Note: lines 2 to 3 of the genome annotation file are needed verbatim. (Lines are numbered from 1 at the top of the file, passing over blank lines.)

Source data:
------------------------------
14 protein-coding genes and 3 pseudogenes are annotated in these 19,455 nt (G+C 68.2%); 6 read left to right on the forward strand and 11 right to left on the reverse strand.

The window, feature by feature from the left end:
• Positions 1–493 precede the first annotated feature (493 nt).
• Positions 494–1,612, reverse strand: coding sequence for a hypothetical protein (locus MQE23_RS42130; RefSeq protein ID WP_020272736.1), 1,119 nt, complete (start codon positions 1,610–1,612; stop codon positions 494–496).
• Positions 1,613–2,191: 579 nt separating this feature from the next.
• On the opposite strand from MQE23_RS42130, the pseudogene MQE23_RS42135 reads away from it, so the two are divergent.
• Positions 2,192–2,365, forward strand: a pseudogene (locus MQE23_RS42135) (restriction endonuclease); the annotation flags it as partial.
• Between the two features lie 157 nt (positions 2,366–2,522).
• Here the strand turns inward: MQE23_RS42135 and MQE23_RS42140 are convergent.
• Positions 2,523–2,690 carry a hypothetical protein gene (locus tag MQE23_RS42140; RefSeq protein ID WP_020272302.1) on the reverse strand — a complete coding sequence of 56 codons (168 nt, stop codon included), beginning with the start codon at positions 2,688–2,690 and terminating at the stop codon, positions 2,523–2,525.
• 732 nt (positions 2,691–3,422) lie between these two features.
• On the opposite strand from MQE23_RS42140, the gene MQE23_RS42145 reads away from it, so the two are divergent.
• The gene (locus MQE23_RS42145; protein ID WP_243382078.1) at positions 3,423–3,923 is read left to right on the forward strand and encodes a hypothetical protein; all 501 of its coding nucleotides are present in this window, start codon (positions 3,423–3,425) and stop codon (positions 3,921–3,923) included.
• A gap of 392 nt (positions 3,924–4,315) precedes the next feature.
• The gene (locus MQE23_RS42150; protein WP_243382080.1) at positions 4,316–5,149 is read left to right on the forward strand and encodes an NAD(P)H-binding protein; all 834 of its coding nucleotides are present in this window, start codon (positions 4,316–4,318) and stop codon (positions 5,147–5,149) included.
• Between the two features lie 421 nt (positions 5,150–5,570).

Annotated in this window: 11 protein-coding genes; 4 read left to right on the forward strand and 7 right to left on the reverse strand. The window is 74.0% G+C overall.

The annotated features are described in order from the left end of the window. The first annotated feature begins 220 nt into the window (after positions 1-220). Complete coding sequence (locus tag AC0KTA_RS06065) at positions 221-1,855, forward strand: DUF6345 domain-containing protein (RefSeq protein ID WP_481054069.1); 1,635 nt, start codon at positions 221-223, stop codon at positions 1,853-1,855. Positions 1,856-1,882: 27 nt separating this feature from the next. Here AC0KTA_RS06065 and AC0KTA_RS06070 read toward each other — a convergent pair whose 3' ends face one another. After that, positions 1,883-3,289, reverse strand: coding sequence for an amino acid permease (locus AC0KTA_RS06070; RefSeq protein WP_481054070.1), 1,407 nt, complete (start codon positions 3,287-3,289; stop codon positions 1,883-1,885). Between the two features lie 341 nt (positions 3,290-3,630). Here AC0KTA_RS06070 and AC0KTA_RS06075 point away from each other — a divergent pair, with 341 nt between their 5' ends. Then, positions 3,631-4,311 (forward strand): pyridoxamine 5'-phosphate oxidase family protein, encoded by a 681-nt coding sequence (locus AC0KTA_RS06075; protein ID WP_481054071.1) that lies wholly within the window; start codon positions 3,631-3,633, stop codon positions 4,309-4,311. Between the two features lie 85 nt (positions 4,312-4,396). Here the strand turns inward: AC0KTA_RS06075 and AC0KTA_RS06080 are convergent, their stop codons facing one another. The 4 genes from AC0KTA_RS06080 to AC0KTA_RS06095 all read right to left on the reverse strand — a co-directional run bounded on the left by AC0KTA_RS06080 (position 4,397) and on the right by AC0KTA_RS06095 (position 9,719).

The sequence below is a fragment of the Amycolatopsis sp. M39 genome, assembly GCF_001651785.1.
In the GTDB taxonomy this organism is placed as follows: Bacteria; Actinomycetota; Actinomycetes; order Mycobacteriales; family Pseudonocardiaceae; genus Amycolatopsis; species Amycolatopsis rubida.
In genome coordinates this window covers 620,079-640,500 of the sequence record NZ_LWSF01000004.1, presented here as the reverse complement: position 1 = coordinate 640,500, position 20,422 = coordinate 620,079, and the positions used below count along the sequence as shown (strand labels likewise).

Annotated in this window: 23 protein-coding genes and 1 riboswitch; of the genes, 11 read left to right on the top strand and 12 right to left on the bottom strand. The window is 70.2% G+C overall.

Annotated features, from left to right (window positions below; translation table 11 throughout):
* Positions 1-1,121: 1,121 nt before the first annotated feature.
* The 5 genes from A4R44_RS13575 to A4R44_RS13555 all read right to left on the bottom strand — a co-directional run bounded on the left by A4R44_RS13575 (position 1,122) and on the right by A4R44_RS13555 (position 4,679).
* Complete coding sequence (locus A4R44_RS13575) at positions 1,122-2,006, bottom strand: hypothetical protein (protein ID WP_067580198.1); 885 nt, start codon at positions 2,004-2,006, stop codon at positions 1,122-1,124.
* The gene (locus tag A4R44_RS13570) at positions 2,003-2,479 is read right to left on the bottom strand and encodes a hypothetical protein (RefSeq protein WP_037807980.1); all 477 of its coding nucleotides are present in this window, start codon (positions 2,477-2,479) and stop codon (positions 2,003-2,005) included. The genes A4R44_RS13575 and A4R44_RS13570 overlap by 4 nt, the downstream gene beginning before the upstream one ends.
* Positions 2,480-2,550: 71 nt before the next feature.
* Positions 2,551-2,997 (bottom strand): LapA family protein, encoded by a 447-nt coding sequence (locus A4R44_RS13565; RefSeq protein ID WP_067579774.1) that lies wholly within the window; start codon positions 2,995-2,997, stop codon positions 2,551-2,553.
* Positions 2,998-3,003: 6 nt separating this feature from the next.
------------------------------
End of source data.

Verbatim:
The window, feature by feature from the left end:
• Positions 1–493 precede the first annotated feature (493 nt).